I have loved cemeteries all my life, and I still struggle to articulate what it is about them. I know when I was a child there was a romance to graveyards . . . to tragedy and mortal separation. But that can’t be the heart of it, because I’ve been both a writer and a human long enough to know that death is not romantic, and it’s no more than a cheap manipulation in a narrative if you kill someone off with nothing to say about it beyond, “Isn’t it so sad? Aren’t I making you cry so much right now?”
So I don’t think it’s the romance. I think it’s linked to the small thought that began to bud in my child-brain years ago, standing in the middle of cemeteries (which I definitely did when the opportunity arose), thinking that all these people lived once.
All these people.
There is one little cemetery I have never been able to get out of my head—a graveyard you can fully expect me to bring up if you mention anything even tangentially related to death or deserts or mining or Texas. It’s in the Ghost Town of Terlingua, Texas—the part of town referred to on the website as “scenic downtown Terlingua.” (To be clear, every photo in this post is of the Terlingua Ghost Town. Which, once again, is the “downtown” part of Terlingua.)
Terlingua is a tiny desert town tucked between Big Bend National Park and Big Bend Ranch State Park, about twelve miles from the Rio Grande. It was a mining town in the early 20thcentury until the owner of the mine, Howard Perry, went bankrupt and the town was abandoned. Over the years, it’s morphed into an eccentric desert community, attracting hippies and river guides and artists who live in old Airstream trailers. The Ghost Town itself has been maintained for posterity and for tourists. And by “maintained,” I mean not actively torn down. Although, I do see news that the old mansion is undergoing renovations.
The mansion was built by Howard Perry in an effort to make desert life more appealing to his wife, Grace. The story goes that Grace didn’t set foot in town until the mansion was finished, gave Terlingua 24 hours to grow on her, then peaced out, never to return. When I was there about fourteen years ago, the mansion looked like an on-the-nose metaphor for hollowed-out dreams. It was hard to imagine that it was once an attempt at seduction.
But I also remember looking at the long front porch from about fifty desert yards away, and in my memory, there were people sitting in rocking chairs. I don’t know if that was real, or if that was a fantasy I accidentally transformed into memory from over-repeating. I think someone told me—my dad or a brochure or a waiter at the hole-in-the-wall barbecue place nearby—that the mansion was still inhabited. Or maybe that was another dream I’ve mistaken for a memory. Because what I loved most about Terlingua is that it has been consistently seductive to someone. Not Grace, obviously. And not to me, at least not beyond a brief adventure or the length of a novel. But even this place characterized by abandonment has been adopted by someone. Enough someones to build a community, a culture, and an undercurrent of love. You see this in the graveyard.
My grandmother didn’t care for the cemetery in Terlingua. I think the gravestones—wood or sheet metal or homemade stone structures—felt too careless. And she hated to see a person’s final resting place littered with jagged rocks.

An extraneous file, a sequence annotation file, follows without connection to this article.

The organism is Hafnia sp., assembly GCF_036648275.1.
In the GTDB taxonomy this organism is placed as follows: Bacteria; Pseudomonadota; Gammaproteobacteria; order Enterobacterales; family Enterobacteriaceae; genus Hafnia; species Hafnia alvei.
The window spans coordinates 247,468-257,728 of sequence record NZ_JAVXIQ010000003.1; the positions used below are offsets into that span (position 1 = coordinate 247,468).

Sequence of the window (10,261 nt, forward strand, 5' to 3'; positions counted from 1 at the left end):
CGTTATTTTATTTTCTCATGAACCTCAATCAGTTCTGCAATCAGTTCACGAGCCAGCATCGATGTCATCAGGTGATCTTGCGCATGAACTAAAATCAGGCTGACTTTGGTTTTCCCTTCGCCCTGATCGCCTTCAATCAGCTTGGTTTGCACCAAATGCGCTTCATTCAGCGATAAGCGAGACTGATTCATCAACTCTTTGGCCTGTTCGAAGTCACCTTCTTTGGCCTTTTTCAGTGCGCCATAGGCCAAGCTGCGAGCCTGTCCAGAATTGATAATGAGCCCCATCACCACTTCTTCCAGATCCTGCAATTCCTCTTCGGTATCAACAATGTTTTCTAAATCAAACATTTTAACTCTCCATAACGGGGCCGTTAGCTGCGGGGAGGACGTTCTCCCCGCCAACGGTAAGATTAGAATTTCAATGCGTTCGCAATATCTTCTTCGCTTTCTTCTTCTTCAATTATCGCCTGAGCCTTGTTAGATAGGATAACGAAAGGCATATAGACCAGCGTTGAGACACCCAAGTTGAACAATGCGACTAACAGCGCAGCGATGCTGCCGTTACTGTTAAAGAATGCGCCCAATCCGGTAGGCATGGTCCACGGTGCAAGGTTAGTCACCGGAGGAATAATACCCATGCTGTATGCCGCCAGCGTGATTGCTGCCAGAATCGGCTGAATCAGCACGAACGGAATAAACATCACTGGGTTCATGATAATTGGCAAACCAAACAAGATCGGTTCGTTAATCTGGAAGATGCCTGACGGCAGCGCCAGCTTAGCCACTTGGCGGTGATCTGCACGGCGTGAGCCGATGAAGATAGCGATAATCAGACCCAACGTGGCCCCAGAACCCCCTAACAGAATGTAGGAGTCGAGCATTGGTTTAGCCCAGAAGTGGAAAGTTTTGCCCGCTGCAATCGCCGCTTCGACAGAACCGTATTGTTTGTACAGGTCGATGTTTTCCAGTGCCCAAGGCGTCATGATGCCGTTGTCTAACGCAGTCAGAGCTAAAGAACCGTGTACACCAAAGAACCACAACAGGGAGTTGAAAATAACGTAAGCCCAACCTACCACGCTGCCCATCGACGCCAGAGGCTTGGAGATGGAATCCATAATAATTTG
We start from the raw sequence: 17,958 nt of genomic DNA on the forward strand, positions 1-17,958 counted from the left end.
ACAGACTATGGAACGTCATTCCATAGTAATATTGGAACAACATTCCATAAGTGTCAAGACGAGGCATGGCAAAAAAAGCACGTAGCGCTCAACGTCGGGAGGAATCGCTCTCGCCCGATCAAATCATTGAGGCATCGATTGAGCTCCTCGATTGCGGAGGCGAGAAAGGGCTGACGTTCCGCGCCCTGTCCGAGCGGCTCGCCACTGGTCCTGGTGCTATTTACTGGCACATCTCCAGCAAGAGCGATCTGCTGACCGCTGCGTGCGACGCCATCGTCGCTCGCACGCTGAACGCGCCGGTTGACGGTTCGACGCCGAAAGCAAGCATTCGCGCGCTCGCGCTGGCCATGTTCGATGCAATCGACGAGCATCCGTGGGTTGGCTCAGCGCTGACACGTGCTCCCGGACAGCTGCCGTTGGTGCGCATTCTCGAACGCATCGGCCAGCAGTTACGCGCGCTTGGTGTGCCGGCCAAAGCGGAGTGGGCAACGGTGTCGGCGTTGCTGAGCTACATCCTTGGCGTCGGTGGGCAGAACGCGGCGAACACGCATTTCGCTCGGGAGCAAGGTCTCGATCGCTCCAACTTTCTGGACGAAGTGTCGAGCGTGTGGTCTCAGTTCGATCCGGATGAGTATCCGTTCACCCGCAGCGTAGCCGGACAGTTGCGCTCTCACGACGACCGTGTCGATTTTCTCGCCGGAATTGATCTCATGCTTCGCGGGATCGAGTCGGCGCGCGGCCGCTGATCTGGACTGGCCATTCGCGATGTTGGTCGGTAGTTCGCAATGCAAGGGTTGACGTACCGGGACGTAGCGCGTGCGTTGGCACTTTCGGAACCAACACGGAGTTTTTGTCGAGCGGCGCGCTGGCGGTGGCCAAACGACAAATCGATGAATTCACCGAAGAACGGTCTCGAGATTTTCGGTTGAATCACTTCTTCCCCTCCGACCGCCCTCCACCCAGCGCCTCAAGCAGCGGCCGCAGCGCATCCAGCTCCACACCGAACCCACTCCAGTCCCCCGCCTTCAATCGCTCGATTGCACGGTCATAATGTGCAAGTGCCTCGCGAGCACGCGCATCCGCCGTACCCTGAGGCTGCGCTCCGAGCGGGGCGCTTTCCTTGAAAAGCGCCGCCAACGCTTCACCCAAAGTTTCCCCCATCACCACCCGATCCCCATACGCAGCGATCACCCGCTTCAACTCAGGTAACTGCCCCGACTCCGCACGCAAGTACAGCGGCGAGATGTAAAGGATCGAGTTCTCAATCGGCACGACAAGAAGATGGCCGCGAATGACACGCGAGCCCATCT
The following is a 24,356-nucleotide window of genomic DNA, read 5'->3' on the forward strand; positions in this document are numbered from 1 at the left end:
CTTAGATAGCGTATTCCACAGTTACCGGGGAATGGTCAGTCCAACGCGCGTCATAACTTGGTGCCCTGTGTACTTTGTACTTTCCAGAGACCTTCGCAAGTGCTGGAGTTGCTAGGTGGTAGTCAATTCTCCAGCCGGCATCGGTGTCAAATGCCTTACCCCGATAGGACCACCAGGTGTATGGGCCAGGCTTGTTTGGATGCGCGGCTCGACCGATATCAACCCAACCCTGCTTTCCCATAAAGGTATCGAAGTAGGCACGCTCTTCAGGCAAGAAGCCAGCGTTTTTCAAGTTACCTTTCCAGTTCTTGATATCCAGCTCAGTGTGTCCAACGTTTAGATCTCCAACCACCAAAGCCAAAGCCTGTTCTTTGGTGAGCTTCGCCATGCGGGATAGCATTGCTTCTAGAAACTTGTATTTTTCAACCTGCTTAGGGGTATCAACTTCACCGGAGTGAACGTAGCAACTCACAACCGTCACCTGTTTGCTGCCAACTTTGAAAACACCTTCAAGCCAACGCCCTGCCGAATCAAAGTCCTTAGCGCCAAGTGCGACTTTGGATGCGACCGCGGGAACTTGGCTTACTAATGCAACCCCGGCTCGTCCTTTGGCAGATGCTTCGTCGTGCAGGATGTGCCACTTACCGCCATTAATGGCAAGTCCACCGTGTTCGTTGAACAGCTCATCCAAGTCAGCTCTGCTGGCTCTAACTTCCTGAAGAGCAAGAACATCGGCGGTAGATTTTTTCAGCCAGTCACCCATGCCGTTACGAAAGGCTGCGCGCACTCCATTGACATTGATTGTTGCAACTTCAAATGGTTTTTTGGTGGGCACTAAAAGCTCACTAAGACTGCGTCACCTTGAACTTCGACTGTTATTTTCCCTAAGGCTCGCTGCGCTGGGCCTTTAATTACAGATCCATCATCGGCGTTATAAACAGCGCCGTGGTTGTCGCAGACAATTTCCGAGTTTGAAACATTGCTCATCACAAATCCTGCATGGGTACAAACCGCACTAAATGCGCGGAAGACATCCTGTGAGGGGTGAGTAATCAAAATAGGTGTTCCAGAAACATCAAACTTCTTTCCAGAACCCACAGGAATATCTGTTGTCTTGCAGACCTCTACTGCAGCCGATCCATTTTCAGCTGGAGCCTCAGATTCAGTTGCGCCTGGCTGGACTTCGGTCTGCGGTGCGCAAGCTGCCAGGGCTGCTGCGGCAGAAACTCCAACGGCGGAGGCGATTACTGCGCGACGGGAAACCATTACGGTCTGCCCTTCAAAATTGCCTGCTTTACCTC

“That just seems so disrespectful,” she said. “Why would you put rocks on a person’s grave?”
My dad said, “Coyotes.”
“I just think it’s so disrespectful.”
“More disrespectful to let the coyotes dig ‘em up.”
This is what I loved about the Terlingua cemetery. It looked nothing like the manicured cemeteries of the Midwest, but it was just as deliberate. Epitaphs read like cowboy poetry; it didn’t matter that they’d been chiseled into rusted sheet metal. Burned-down candles stood cradled in the stone of asymmetrical, above-ground graves. Beer bottles—ubiquitous here, unlike flowers—did the work of floral wreaths, the empties placed around decades-old graves in the shape of an initial or a cross or a heart. There were enough bottles to make me wonder: were these collected over time, reserved for this gesture? Or was this a community effort—a handful of neighbors ending their night of reminiscing at the Starlight Theater with a trip to the cemetery to pay their respects in empties?
Because this cemetery is the one I can’t stop thinking about, I wonder if it’s the key to my affection for all cemeteries. Maybe for me, it’s all about the love. Most things are, and the way we memorialize one another is our last best effort at loving those we’ve lost, guarding them, doing right by them. We prefer to lay them down in shade that they’ll never feel, return their ashes to the places that defined them, carve their names in granite, build them a home of bright pink, insist on a solemn tomb, close the casket or open the casket, keen or sit shiva or celebrate, pray for the soul or let go and let God or teach our children how to remember. We gather jagged rocks because this is the desert and the sky is black here and the air is quiet and the land promises all the peace our departed deserve as long as we can do this one last thing: keep the coyotes away.
Death is the storyteller’s shortcut to emotional pay-off because aside from the obvious tragedy of it all, death speaks specifically to one of the most overwhelming truths about being human:
We love compulsively. And we can’t stop on command.
I think I love cemeteries because I stand in them and see that all these people lived once.
All these people.
Watch for rattlesnakes.